By Sam Ix>yd.
Five Minutes to Answer Tills.
.0
;
1
i
m w
lilt
W
A
§
JgSlL .
iJÄi
I
VA
II
■s.
lii_
I
C "Gee wbizl
' cury Jumps!"
I truck driver as he got down
I from his perch to look at the
j -'thermometer, which registered
J .80 degrees in the shade. Then
] as he studied the fluctuation ta
, tie alongside, he was heard to
j ejaculate, "According to these
figures the quicksilver has trav
! eled 20 degrees during the day,
I But gained only 2% degrees."
I Now, If the driver told the
j truth, what is the highest mark
I that the thermometer could
j have registered during those 20
î degrees of travel? •
j Answer to Yesterday's.
HAIR plus SHIP minus AIR
' SHIP plus BELL plus EMU
j plus GAWK minus
; minus MUG equals HAWK.
How the mer
remarked the
BELLE II
I
They are enjoying the priv
group.
ilogos of higher education, but they
Jtnve the responsibility which this
privilege carries with It. Delaware
Is looking to the students of the Uni
versity for her future leaders. This
country will not realize the ideal of
democracy until everyone has at
least the rudiments of an education.
Education will keep the country safe
from the perils of anarchy, socialism
and Bolshevism. The students of to
day must work to better the condi
tions of education for the coming
generations.
The Newark New Century Club
has Invited the students of the Uni
versity to a lecture In Wolf Hall, on
Monday evening, December
George B. Hyneon will be the leo
turer. Mr. Hynson is a native Dela
warean. He was at one time, a mem
ber of the faculty of Delaware Col
lege.
The series of lecturers to be given
by Glenn Frank, editor of the Cen
tury Magazine, will begin next week
at the regular college hour Tuesday
at 11 o'clock. The pubic Is cordially
Invited to attend tre lecture at 11
o'clock, and also the lecture which
will be given on Tuesday evening by
Mr. Frank.
11 .
Headaches from Slight Cold»
Laxative BROMO QUININE Tablets
relieve the Headache by curing the
Cold. A tonlo laxative and germ d»
strover. The box hears the elgnature
É. w. Grove. (Be sure you get
BKOMO.) 39c.—Ad v.
AS HEAD OF
NEK SENATE
(Continued from First Page.)
also attended by several mem
was
bers of the State committee, Sena
or Thomas F. Bayard and Congress
man-elect 'William H. Boyoe. Chair
man Hoey being authorized to ap
point an advisory committee to ad
vise with Démocratie members of
the Legislature from now on and
during the legislative session named
the chairmen of Wilmington and
eâch county on that committee, as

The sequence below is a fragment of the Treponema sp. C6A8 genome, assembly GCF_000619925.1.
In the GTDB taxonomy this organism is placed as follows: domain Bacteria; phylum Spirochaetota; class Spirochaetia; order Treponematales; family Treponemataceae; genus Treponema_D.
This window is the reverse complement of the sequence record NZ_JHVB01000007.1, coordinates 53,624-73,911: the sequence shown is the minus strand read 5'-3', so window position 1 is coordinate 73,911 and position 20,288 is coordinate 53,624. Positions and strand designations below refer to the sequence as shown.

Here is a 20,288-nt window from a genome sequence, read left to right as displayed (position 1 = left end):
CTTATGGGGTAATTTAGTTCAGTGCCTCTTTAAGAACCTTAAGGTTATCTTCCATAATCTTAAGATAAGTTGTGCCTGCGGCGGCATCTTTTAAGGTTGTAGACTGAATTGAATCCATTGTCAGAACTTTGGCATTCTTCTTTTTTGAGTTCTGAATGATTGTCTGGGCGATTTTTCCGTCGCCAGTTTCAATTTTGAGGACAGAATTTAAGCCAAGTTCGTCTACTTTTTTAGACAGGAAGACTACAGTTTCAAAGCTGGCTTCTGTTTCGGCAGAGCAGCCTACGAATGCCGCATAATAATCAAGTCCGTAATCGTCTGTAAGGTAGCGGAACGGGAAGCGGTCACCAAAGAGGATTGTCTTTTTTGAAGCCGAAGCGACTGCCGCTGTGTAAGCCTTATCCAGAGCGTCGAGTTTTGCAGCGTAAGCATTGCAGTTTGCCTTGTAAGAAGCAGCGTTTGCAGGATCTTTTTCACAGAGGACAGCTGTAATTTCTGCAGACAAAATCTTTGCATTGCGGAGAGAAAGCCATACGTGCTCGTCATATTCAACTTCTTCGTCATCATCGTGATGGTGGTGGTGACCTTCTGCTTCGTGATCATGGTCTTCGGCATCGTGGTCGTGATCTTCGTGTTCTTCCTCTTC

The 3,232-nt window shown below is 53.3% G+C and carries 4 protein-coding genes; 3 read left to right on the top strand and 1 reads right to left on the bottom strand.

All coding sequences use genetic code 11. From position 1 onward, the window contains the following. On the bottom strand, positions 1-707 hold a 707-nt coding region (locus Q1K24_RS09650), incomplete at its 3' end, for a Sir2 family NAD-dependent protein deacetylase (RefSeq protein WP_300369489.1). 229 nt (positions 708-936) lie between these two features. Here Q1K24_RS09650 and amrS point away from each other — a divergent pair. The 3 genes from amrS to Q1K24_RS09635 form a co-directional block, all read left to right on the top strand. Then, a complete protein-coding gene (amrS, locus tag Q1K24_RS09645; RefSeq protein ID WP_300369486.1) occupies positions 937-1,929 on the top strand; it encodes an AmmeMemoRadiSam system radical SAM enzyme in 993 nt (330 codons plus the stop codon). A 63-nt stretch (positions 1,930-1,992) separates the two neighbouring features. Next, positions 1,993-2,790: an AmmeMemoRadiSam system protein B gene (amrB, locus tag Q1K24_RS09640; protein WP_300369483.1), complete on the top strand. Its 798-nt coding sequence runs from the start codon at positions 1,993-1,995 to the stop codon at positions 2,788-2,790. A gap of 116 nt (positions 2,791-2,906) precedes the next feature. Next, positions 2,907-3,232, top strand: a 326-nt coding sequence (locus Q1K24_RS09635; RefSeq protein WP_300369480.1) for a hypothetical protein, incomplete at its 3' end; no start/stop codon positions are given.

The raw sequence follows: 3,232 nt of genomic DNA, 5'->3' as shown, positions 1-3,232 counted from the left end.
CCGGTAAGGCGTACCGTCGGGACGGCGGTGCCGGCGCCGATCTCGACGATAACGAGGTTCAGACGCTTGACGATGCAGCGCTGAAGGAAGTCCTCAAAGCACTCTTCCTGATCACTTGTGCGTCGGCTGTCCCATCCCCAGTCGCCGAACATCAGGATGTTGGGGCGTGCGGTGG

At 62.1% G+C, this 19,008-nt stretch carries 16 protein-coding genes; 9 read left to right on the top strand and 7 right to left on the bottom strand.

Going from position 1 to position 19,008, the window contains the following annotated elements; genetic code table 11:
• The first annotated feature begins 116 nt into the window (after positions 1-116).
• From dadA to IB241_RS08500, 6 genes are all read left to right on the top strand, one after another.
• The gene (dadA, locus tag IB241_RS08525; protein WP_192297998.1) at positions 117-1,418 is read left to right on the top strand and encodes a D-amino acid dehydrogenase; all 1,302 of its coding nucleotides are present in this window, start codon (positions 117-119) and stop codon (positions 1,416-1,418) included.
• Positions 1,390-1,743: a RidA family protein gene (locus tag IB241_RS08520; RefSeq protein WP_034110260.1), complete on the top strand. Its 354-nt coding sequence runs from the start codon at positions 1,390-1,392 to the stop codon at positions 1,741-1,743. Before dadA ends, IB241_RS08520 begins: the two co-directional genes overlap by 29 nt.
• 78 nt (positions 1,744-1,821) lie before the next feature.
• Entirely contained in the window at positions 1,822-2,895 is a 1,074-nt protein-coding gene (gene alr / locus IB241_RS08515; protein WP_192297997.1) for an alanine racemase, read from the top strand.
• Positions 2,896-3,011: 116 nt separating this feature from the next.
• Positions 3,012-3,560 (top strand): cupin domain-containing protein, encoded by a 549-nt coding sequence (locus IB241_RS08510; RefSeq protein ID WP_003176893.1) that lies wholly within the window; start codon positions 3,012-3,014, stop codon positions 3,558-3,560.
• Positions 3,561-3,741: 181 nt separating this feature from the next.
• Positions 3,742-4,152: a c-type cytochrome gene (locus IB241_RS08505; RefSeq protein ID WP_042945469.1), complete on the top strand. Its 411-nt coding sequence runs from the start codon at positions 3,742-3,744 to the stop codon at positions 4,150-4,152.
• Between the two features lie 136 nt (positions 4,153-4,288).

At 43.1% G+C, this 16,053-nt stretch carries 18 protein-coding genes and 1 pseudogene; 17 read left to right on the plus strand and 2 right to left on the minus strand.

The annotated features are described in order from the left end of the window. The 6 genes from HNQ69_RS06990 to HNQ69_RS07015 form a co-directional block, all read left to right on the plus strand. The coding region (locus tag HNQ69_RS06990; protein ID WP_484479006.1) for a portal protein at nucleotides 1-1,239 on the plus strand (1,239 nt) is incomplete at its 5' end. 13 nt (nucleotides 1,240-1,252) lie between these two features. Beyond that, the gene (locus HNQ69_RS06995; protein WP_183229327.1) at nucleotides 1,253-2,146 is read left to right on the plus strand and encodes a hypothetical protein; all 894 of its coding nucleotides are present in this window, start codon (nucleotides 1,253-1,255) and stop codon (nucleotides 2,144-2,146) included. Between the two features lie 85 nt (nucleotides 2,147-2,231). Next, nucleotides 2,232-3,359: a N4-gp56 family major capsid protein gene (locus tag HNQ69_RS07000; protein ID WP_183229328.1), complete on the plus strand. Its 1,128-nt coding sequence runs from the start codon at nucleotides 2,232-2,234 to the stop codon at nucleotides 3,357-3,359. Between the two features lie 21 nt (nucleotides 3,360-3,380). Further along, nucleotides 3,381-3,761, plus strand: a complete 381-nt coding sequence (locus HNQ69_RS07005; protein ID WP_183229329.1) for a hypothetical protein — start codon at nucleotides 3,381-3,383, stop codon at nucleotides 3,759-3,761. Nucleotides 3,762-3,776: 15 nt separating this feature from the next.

follows: Timothy J. Mooney, of Wil
mington; W. Truxton Boyce, rural
New Castle county; General R. R.
Kenney, Kent, and Andrew J. Lynch,
Sussex. There were also added to
this committee Joseph Banoroft, of
Wilmington; Francis deH. Janvier
of Rural New Castle; James H.
Hughes, of Kent, and William E
Vaillant of Suseex county. After tho
naming of this committee the Sen
ators and Representatives went Into
separate meetings wlfto the result
stated.

Senator Melnttre presided
over
the Senate conference and Repre
sentative Collins, of Newark,
that of the House members.
That tho Democratic
over
legislators
have In mind a plan of restricting
Ihe work of the Wale Highway De
portment and also to investigate
that department was brough out by
the talk of some of the leaders
the Joint meeting of Senators and
Representatives.
at
This project, how
ever, is said to not bo especially pop
ular among some of tho members
who know the sentiment of th©
payers relative to the continuation
of tho good roads (program and also
know how grateful- thousands
taxpayers In the rural sections feel
for the enduring good roads that
hlch have been
tax
of
have been provide'd w
of greot benefit to tile
m.
Boyce In a talk
suggested calling a halt on the road
building program,
while
Sehator
Bayard suggested an Investigation of
the highway department.
It Is said
tile Democrats have In mind the get
ting of "Jobs" for party workers In
the Highway Department.
Former Senator Willard Sauls
bury. while not present, sent a let
ter which Chairman Hoey read, Jnli
which he suggested some changes*
in the Wilmington Election Depart
ment. The Democrats desire to ob
tain control of the department.
That the Democrats have In mind